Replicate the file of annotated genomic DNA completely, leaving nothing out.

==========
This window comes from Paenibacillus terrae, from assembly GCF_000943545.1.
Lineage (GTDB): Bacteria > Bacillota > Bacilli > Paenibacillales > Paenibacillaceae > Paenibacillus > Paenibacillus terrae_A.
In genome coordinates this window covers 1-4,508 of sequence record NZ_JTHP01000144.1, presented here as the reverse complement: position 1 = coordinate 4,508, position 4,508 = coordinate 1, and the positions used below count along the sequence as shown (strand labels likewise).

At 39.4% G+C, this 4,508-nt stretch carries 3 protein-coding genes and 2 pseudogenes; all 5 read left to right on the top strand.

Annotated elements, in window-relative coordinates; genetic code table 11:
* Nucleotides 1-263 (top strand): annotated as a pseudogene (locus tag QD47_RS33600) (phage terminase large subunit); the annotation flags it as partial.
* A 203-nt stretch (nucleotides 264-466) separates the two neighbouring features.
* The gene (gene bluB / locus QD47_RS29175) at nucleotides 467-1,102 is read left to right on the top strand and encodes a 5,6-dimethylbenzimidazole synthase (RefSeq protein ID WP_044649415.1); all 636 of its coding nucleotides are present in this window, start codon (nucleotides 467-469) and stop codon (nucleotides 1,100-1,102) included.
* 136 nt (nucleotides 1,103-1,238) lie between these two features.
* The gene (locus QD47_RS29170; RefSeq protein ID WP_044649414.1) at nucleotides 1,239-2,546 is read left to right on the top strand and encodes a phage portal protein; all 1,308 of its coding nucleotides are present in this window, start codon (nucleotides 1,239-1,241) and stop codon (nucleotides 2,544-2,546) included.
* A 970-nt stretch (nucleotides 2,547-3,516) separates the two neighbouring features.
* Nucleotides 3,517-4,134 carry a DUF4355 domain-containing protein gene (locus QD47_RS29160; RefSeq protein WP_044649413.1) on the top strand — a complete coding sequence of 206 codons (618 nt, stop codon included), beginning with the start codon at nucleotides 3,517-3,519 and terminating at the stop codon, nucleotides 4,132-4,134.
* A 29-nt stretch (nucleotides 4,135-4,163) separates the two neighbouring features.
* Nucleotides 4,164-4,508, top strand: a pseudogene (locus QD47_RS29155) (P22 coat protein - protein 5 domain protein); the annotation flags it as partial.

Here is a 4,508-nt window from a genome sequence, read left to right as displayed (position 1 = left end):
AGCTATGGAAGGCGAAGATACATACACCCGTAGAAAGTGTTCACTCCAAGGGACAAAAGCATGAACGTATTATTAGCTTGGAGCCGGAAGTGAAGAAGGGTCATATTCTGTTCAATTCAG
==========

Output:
This window comes from Paenibacillus terrae, from assembly GCF_000943545.1.
Lineage (GTDB): Bacteria > Bacillota > Bacilli > Paenibacillales > Paenibacillaceae > Paenibacillus > Paenibacillus terrae_A.
In genome coordinates this window covers 1-4,508 of sequence record NZ_JTHP01000144.1, presented here as the reverse complement: position 1 = coordinate 4,508, position 4,508 = coordinate 1, and the positions used below count along the sequence as shown (strand labels likewise).

At 39.4% G+C, this 4,508-nt stretch carries 3 protein-coding genes and 2 pseudogenes; all 5 read left to right on the top strand.

Annotated elements, in window-relative coordinates; genetic code table 11:
* Nucleotides 1-263 (top strand): annotated as a pseudogene (locus tag QD47_RS33600) (phage terminase large subunit); the annotation flags it as partial.
* A 203-nt stretch (nucleotides 264-466) separates the two neighbouring features.
* The gene (gene bluB / locus QD47_RS29175) at nucleotides 467-1,102 is read left to right on the top strand and encodes a 5,6-dimethylbenzimidazole synthase (RefSeq protein ID WP_044649415.1); all 636 of its coding nucleotides are present in this window, start codon (nucleotides 467-469) and stop codon (nucleotides 1,100-1,102) included.
* 136 nt (nucleotides 1,103-1,238) lie between these two features.
* The gene (locus QD47_RS29170; RefSeq protein ID WP_044649414.1) at nucleotides 1,239-2,546 is read left to right on the top strand and encodes a phage portal protein; all 1,308 of its coding nucleotides are present in this window, start codon (nucleotides 1,239-1,241) and stop codon (nucleotides 2,544-2,546) included.
* A 970-nt stretch (nucleotides 2,547-3,516) separates the two neighbouring features.
* Nucleotides 3,517-4,134 carry a DUF4355 domain-containing protein gene (locus QD47_RS29160; RefSeq protein WP_044649413.1) on the top strand — a complete coding sequence of 206 codons (618 nt, stop codon included), beginning with the start codon at nucleotides 3,517-3,519 and terminating at the stop codon, nucleotides 4,132-4,134.
* A 29-nt stretch (nucleotides 4,135-4,163) separates the two neighbouring features.
* Nucleotides 4,164-4,508, top strand: a pseudogene (locus QD47_RS29155) (P22 coat protein - protein 5 domain protein); the annotation flags it as partial.

Here is a 4,508-nt window from a genome sequence, read left to right as displayed (position 1 = left end):
AGCTATGGAAGGCGAAGATACATACACCCGTAGAAAGTGTTCACTCCAAGGGACAAAAGCATGAACGTATTATTAGCTTGGAGCCGGAAGTGAAGAAGGGTCATATTCTGTTCAATTCAG